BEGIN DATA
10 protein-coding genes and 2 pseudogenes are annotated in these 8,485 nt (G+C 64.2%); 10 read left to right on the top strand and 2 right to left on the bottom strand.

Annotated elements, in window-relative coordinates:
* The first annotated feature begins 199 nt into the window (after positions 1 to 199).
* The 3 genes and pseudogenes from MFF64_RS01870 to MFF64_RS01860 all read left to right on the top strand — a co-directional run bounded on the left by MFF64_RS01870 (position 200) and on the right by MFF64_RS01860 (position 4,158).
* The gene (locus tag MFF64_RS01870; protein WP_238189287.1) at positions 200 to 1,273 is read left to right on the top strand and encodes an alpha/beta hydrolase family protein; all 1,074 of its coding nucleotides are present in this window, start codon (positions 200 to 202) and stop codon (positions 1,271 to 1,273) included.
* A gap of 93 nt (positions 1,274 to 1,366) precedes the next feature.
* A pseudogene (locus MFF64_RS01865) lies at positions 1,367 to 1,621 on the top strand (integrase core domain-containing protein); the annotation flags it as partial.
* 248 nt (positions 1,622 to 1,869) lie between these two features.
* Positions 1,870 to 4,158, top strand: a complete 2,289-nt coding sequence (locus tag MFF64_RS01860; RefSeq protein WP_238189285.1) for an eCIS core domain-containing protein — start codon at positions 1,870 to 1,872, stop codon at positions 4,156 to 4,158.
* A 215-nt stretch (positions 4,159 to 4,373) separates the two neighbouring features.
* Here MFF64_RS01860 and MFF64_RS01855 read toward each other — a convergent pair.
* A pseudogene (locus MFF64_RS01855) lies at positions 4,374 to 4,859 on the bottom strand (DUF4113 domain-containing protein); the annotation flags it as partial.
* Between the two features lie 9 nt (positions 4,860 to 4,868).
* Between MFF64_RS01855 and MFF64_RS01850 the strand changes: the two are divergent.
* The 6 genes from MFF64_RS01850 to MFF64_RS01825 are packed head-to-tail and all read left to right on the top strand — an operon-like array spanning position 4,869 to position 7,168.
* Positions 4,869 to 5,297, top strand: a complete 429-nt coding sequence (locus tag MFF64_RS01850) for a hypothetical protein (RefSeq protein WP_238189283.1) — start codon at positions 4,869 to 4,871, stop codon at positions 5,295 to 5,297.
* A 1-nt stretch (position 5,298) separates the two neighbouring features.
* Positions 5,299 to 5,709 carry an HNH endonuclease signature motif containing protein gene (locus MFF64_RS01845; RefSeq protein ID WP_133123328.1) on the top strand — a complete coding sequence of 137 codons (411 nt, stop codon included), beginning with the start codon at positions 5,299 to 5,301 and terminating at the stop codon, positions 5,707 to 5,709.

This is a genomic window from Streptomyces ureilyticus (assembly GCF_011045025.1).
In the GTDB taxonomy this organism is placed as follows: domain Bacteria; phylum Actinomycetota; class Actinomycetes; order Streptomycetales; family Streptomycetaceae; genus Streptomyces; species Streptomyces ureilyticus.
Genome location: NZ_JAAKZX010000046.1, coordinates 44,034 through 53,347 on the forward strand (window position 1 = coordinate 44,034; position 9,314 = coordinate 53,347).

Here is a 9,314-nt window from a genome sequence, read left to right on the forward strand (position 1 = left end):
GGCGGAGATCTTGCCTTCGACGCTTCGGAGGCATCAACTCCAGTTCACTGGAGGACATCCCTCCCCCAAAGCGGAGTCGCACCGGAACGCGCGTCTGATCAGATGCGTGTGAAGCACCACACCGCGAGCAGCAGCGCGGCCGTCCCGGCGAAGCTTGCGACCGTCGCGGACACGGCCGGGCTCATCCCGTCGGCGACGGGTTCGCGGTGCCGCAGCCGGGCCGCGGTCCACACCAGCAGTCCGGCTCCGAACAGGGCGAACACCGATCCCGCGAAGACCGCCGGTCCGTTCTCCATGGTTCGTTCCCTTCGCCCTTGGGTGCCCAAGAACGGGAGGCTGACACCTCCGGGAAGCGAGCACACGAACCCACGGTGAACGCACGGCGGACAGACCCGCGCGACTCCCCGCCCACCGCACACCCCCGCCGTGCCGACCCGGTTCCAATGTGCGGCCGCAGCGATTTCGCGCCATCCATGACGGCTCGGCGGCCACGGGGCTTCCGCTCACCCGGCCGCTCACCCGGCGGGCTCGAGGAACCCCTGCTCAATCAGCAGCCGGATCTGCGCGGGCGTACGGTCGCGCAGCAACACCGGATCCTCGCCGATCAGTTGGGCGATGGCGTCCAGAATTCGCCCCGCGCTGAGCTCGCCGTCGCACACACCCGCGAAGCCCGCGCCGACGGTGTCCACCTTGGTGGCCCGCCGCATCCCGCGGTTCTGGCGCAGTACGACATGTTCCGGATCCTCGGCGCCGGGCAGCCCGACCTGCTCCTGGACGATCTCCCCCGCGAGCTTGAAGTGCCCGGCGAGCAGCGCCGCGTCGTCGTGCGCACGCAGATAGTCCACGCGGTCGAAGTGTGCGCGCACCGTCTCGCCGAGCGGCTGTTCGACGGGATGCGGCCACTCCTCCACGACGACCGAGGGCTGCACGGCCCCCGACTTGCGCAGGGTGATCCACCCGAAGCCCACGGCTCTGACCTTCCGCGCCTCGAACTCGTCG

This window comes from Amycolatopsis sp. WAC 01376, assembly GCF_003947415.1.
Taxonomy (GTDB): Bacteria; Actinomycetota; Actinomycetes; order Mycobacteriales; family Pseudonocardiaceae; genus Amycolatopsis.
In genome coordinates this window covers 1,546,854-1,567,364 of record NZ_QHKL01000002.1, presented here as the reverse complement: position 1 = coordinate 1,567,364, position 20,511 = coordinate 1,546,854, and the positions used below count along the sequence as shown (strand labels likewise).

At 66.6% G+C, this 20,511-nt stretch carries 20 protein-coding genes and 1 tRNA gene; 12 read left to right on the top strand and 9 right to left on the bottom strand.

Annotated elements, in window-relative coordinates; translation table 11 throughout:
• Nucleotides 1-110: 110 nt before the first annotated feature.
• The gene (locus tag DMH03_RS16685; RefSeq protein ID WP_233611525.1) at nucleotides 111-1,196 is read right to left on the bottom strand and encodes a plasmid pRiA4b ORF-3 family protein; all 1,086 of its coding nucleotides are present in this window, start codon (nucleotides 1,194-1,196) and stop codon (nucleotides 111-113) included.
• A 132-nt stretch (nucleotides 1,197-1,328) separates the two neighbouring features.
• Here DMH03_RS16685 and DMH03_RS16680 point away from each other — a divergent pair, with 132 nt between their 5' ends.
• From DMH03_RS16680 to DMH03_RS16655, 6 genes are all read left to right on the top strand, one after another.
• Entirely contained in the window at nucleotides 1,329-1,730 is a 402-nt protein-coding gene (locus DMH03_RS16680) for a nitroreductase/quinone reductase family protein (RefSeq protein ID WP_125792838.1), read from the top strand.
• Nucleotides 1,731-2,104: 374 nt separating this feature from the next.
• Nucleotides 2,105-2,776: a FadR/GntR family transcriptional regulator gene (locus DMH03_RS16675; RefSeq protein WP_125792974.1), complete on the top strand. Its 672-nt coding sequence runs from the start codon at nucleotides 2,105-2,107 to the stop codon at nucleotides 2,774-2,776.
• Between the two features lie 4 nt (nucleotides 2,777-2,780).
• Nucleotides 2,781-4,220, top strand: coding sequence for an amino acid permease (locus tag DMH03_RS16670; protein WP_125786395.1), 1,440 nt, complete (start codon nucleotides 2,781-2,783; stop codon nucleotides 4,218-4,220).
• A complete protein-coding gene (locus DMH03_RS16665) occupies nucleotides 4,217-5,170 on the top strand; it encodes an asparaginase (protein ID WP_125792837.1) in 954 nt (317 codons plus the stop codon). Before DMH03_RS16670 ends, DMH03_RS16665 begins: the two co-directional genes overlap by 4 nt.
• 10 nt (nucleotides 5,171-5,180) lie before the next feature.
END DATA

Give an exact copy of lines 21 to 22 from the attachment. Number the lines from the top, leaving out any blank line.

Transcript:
Genome location: NZ_JAAKZX010000046.1, coordinates 44,034 through 53,347 on the forward strand (window position 1 = coordinate 44,034; position 9,314 = coordinate 53,347).

Here is a 9,314-nt window from a genome sequence, read left to right on the forward strand (position 1 = left end):